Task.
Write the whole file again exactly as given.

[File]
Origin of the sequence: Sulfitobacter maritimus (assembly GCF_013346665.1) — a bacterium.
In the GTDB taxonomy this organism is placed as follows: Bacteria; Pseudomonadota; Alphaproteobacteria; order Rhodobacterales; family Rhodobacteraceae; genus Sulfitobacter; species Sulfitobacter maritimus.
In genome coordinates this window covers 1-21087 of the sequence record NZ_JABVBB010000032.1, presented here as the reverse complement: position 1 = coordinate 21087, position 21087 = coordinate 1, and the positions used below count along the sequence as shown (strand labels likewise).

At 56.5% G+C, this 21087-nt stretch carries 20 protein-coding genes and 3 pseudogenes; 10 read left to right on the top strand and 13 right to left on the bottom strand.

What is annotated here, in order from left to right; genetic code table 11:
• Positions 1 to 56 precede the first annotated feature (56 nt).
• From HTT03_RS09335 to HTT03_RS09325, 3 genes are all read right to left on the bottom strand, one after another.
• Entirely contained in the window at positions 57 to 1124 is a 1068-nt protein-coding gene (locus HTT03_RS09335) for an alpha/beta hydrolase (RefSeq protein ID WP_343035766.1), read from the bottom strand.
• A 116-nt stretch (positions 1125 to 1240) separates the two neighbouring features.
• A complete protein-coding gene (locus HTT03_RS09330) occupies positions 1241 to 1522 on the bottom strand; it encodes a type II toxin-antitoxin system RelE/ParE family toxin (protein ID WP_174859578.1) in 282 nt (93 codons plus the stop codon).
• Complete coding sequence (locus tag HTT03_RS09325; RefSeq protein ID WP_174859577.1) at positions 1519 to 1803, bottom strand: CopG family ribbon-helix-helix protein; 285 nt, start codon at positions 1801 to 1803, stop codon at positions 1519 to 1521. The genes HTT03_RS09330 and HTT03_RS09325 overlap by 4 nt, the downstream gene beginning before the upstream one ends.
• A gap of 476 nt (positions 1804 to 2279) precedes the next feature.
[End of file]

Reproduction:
Origin of the sequence: Sulfitobacter maritimus (assembly GCF_013346665.1) — a bacterium.
In the GTDB taxonomy this organism is placed as follows: Bacteria; Pseudomonadota; Alphaproteobacteria; order Rhodobacterales; family Rhodobacteraceae; genus Sulfitobacter; species Sulfitobacter maritimus.
In genome coordinates this window covers 1-21087 of the sequence record NZ_JABVBB010000032.1, presented here as the reverse complement: position 1 = coordinate 21087, position 21087 = coordinate 1, and the positions used below count along the sequence as shown (strand labels likewise).

At 56.5% G+C, this 21087-nt stretch carries 20 protein-coding genes and 3 pseudogenes; 10 read left to right on the top strand and 13 right to left on the bottom strand.

What is annotated here, in order from left to right; genetic code table 11:
• Positions 1 to 56 precede the first annotated feature (56 nt).
• From HTT03_RS09335 to HTT03_RS09325, 3 genes are all read right to left on the bottom strand, one after another.
• Entirely contained in the window at positions 57 to 1124 is a 1068-nt protein-coding gene (locus HTT03_RS09335) for an alpha/beta hydrolase (RefSeq protein ID WP_343035766.1), read from the bottom strand.
• A 116-nt stretch (positions 1125 to 1240) separates the two neighbouring features.
• A complete protein-coding gene (locus HTT03_RS09330) occupies positions 1241 to 1522 on the bottom strand; it encodes a type II toxin-antitoxin system RelE/ParE family toxin (protein ID WP_174859578.1) in 282 nt (93 codons plus the stop codon).
• Complete coding sequence (locus tag HTT03_RS09325; RefSeq protein ID WP_174859577.1) at positions 1519 to 1803, bottom strand: CopG family ribbon-helix-helix protein; 285 nt, start codon at positions 1801 to 1803, stop codon at positions 1519 to 1521. The genes HTT03_RS09330 and HTT03_RS09325 overlap by 4 nt, the downstream gene beginning before the upstream one ends.
• A gap of 476 nt (positions 1804 to 2279) precedes the next feature.